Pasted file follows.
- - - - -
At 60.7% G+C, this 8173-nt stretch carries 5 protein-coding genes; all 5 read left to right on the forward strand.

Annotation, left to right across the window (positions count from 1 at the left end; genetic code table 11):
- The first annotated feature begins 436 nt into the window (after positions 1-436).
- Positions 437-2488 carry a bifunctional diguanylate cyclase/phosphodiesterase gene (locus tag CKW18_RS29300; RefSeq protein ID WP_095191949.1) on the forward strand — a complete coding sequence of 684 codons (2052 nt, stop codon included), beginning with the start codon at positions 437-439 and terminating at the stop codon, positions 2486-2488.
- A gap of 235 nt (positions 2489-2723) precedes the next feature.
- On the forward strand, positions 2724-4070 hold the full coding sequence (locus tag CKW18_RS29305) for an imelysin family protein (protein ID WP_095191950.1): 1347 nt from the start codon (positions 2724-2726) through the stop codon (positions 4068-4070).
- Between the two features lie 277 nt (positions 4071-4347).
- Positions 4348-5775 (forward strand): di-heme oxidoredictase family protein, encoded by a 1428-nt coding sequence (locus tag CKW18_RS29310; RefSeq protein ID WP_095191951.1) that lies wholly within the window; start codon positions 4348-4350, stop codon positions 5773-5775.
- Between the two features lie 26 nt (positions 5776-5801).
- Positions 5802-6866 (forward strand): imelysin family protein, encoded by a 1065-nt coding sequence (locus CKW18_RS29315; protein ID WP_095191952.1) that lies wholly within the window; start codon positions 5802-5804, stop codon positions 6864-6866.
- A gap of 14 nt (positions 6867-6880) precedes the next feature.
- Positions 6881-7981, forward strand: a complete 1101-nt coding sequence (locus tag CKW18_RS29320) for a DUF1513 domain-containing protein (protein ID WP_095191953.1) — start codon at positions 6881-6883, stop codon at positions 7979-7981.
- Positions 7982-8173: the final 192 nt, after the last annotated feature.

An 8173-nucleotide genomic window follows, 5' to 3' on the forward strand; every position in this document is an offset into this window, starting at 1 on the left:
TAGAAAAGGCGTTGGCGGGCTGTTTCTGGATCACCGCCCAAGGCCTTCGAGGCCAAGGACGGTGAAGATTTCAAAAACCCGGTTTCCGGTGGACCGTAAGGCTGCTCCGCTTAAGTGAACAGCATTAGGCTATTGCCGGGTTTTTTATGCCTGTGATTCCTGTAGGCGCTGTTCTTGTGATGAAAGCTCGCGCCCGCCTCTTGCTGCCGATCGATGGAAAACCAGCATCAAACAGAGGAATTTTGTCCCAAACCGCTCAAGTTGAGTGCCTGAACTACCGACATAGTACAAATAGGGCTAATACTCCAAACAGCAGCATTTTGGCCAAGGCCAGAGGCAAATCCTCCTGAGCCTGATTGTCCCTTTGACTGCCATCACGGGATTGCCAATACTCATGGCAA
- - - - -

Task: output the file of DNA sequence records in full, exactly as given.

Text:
At 60.7% G+C, this 8173-nt stretch carries 5 protein-coding genes; all 5 read left to right on the forward strand.

Annotation, left to right across the window (positions count from 1 at the left end; genetic code table 11):
- The first annotated feature begins 436 nt into the window (after positions 1-436).
- Positions 437-2488 carry a bifunctional diguanylate cyclase/phosphodiesterase gene (locus tag CKW18_RS29300; RefSeq protein ID WP_095191949.1) on the forward strand — a complete coding sequence of 684 codons (2052 nt, stop codon included), beginning with the start codon at positions 437-439 and terminating at the stop codon, positions 2486-2488.
- A gap of 235 nt (positions 2489-2723) precedes the next feature.
- On the forward strand, positions 2724-4070 hold the full coding sequence (locus tag CKW18_RS29305) for an imelysin family protein (protein ID WP_095191950.1): 1347 nt from the start codon (positions 2724-2726) through the stop codon (positions 4068-4070).
- Between the two features lie 277 nt (positions 4071-4347).
- Positions 4348-5775 (forward strand): di-heme oxidoredictase family protein, encoded by a 1428-nt coding sequence (locus tag CKW18_RS29310; RefSeq protein ID WP_095191951.1) that lies wholly within the window; start codon positions 4348-4350, stop codon positions 5773-5775.
- Between the two features lie 26 nt (positions 5776-5801).
- Positions 5802-6866 (forward strand): imelysin family protein, encoded by a 1065-nt coding sequence (locus CKW18_RS29315; protein ID WP_095191952.1) that lies wholly within the window; start codon positions 5802-5804, stop codon positions 6864-6866.
- A gap of 14 nt (positions 6867-6880) precedes the next feature.
- Positions 6881-7981, forward strand: a complete 1101-nt coding sequence (locus tag CKW18_RS29320) for a DUF1513 domain-containing protein (protein ID WP_095191953.1) — start codon at positions 6881-6883, stop codon at positions 7979-7981.
- Positions 7982-8173: the final 192 nt, after the last annotated feature.

An 8173-nucleotide genomic window follows, 5' to 3' on the forward strand; every position in this document is an offset into this window, starting at 1 on the left:
TAGAAAAGGCGTTGGCGGGCTGTTTCTGGATCACCGCCCAAGGCCTTCGAGGCCAAGGACGGTGAAGATTTCAAAAACCCGGTTTCCGGTGGACCGTAAGGCTGCTCCGCTTAAGTGAACAGCATTAGGCTATTGCCGGGTTTTTTATGCCTGTGATTCCTGTAGGCGCTGTTCTTGTGATGAAAGCTCGCGCCCGCCTCTTGCTGCCGATCGATGGAAAACCAGCATCAAACAGAGGAATTTTGTCCCAAACCGCTCAAGTTGAGTGCCTGAACTACCGACATAGTACAAATAGGGCTAATACTCCAAACAGCAGCATTTTGGCCAAGGCCAGAGGCAAATCCTCCTGAGCCTGATTGTCCCTTTGACTGCCATCACGGGATTGCCAATACTCATGGCAA